That was the question I asked instead of, "Do you want fries with that?" You see, donuts and Wendy's aren't the only glamorous jobs I've had. I also worked part time in a liquor store. This was when The Engineer and I had just gotten married. I was teaching full time, he was going to school full time, and then driving pizzas in the evenings. Yeah, we hardly saw each other, and that was part of the reason I took the job. If he was going to be gone anyway, I might as well be making some extra money. We had our 1925 bungalow to remodel, and always more month left at the end of the money.
Virginia, the manager, rode a purple Harley, smoked like a chimney, and swore like a sailor. It was an interesting interview. She didn't care that I'd coached my own gymnastics team, or was a teacher involved in many committees, had volunteered for a summer as a youth intern at my church, or coached track. She looked at my painstakingly perfected resume. “I see you've worked as a cashier at two different fast food joints. That's good.” “Do you drink?” Yes. “So you know what cuervo is? It's a kind of tequila. Are you OK with math? Um, yeah. Guess she didn't notice the BS in math from CSU. “Alrighty then, I'm going to hire you.” Carol will train you.
Carol was a character. Four foot six at the very most, pushing seventy, big belly, and a bone-rattling cough. She also smoked like a chimney. And what she called iced tea and brought from home in a thermos was actually straight Scotch. We all pretended it was tea. She'd worked for Virginia forever, and was meticulous about everything. Even when completely drunk. We pretended not to notice that either. Her training of me consisted of showing me how to count change, and how to restock the shelves. Restocking was of course extremely difficult. If there was a bottle missing on a shelf, you put another one there. Of the same kind as was missing. Not exactly brain surgery. The counting of change was amusing to me, not just because the register already told you how much to give, but because she was so thorough in this training. “I'm showing you this in case you hit the wrong button on the register. Then you won't have to void it all out and start over.” I'm guessing that maybe Virginia had hired some non-math types in the past. But after completing several of her “test” examples, I was deemed worthy.
The rest of the crew was a mish-mash of folks. There was Bob, the four times divorced accountant-by-day. Steve, the electrical equipment salesman, Ray, a car parts salesman, and Janine, the flirt. All of us were there as a second job. (Never learned what Janine did when she wasn't with us...but we had fun speculating.) There were several others who worked the day shift, but we just passed each other coming and going, and I never learned much about them.
At first, I just worked Friday and Saturday nights until close, which by law was midnight. I tried to get there a bit early to guarantee myself the coveted spot of first at the drive-up. No one wanted to work the other inside register with Carol because she talked NON-STOP. And it wasn't much fun being the drive-up persons runner either, fetching from the front what we didn't stock in the back. It was much more interesting to people watch at the drive-up, and run the register.
We had quite the variety of customers. Soccer moms with a van full of screaming kids. (I think I'd go for the full pint of vodka if I were you. That half pint is probably not enough to chill out thoroughly.) Construction workers flirting like mad, kids trying to buy booze with painfully fake ID's. Business men buying wine, college kids buying kegs. And if they spoke no English and just appeared at the window with a grin, you had a pretty good chance that what they wanted was a six-pack of good ole American Budweiser (in cans) and a pack of Marlboro Reds. That was by far our most popular order. Jim with the semi of Bud had to visit us twice a week to keep us stocked.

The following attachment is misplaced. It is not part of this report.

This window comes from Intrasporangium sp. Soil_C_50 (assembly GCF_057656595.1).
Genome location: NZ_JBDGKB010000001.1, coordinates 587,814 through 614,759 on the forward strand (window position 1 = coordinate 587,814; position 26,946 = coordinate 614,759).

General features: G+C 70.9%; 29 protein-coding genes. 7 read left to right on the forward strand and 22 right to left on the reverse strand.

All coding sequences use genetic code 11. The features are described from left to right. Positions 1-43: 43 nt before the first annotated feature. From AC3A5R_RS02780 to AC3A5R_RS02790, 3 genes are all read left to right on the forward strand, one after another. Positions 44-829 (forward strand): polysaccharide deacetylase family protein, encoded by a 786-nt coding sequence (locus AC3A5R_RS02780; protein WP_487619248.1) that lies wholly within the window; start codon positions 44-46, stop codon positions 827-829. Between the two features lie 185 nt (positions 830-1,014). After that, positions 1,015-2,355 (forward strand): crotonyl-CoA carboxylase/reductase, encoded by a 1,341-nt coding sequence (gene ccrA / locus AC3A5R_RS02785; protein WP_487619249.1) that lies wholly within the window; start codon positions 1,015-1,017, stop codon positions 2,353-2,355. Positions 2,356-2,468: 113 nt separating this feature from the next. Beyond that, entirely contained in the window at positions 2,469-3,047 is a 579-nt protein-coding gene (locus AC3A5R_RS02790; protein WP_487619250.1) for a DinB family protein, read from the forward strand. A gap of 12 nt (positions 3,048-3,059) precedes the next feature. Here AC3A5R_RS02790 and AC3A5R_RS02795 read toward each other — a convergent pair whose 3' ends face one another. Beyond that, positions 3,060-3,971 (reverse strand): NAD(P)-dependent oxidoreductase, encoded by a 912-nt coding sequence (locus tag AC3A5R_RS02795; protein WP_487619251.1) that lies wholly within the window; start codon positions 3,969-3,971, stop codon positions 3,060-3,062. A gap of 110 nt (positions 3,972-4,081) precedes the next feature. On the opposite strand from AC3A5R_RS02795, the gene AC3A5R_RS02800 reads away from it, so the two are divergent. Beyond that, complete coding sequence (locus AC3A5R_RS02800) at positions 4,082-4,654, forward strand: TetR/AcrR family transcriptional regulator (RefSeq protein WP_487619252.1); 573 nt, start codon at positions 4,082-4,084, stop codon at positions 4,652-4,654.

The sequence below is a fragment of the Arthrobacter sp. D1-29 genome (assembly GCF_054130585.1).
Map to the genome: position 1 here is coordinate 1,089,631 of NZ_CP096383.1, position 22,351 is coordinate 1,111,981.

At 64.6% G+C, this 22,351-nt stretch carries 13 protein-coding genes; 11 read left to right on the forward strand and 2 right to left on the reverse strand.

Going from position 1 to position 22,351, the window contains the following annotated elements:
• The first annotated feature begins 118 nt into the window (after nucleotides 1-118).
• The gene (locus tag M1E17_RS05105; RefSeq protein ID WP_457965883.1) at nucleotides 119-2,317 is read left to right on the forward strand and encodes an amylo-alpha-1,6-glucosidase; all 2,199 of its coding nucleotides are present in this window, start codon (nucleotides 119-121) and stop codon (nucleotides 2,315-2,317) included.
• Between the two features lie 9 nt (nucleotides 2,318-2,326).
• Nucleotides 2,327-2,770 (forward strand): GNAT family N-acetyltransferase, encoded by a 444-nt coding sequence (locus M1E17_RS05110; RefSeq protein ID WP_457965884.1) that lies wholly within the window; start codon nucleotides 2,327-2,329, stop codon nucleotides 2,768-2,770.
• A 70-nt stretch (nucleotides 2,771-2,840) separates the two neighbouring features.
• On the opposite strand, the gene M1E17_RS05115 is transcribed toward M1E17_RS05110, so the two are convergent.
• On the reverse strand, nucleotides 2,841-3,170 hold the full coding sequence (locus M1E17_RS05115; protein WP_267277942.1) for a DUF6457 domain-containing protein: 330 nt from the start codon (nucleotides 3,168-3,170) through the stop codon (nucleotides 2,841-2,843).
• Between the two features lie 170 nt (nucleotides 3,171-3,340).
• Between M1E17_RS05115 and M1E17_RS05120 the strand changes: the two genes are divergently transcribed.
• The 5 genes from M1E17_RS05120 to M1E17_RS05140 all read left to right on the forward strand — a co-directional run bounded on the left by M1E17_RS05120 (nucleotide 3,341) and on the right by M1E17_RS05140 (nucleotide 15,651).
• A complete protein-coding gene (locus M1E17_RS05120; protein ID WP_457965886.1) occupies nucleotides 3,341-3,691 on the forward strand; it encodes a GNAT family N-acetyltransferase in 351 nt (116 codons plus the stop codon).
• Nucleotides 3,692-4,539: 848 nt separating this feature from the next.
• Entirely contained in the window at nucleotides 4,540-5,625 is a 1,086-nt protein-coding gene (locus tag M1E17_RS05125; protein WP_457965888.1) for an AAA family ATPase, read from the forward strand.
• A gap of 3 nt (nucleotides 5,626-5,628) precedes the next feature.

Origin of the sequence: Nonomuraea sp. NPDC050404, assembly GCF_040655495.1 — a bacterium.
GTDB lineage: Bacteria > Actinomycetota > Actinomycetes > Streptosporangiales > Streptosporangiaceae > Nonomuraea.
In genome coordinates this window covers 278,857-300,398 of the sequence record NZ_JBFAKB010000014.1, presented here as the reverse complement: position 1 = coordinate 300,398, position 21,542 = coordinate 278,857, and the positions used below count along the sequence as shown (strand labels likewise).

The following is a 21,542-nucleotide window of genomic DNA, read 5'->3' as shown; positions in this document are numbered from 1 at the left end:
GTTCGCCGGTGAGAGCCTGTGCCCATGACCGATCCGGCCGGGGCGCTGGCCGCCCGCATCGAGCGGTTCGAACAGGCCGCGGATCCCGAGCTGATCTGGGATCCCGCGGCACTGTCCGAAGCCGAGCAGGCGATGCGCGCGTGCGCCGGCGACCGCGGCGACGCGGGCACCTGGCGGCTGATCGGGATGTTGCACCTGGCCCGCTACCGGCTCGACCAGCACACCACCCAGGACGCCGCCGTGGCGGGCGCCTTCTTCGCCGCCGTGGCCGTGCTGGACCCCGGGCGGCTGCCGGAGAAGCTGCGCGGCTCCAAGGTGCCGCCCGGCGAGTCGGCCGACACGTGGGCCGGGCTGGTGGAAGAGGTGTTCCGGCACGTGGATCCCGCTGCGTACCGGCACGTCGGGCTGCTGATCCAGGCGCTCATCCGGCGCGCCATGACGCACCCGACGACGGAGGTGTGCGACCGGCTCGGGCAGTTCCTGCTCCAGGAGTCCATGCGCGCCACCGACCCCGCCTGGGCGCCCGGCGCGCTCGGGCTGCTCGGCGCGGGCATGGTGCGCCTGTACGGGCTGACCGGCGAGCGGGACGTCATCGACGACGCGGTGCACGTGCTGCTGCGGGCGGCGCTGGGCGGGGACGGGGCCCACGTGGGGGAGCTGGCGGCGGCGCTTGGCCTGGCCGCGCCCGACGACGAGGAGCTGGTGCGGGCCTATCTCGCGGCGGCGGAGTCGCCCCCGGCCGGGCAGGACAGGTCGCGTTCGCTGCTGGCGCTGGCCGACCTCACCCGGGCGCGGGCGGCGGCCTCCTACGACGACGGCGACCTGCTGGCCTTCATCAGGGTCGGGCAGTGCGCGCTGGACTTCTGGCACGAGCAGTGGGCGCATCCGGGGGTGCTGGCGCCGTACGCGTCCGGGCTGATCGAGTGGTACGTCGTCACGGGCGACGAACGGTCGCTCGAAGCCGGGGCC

But no tale of this adventure is complete without introducing you to $2.06. When I first started working there, I saw a chart on the wall labeled just $2.06, with sets of hash marks grouped together in circles. I was told that we had a special customer with an unusual habit. He'd pull up to our window multiple times daily, each time buying one tall can of Miller Highlife (shudder) and a shooter of Canadian Goose. The total of this purchase is of course $2.06. But in order to make sure we didn't sell him enough to kill someone with his tiny, red Honda, we kept track of how many times he'd visited each day. He was unfailingly polite, even when I'd say, “I'll have to see you tomorrow. You're done for today.” I always wondered what his deal was, and why he didn't just buy a case and a 1.75 liter bottle. He'd have saved a LOT of money. But perhaps he was fooling himself into believing he didn't have a drinking problem if all the ever bought was one serving. We speculated about his family situation. We spun scenarios of what could have led him to this point of sad existence. Regardless, he was a sweet guy. One time he even brought me an ice-cream cone. “Thought you might like a little snack. Sure is hot today.” I worked there a year and a half, and saw him daily, until the last few months. He just stopped coming in. Never found out what happened, but to this day, I hope he's OK, and got some help.
It wasn't a bad job. We worked hard, but there was still time for banter and pranks. When I finally quit, the owner told me that if I ever needed some extra cash, I could come work a couple of shifts. I think he wanted me because I was his fake ID champion. The incentive to card liberally was that he offered us $25 for each fake ID we confiscated. Not only did I make $175 extra dollars, I also saved his a#@ on two occasions. He gave me nice rewards when it was the police sting ID's that I nabbed. And you can't beat the discount he offered employees. That I miss the most.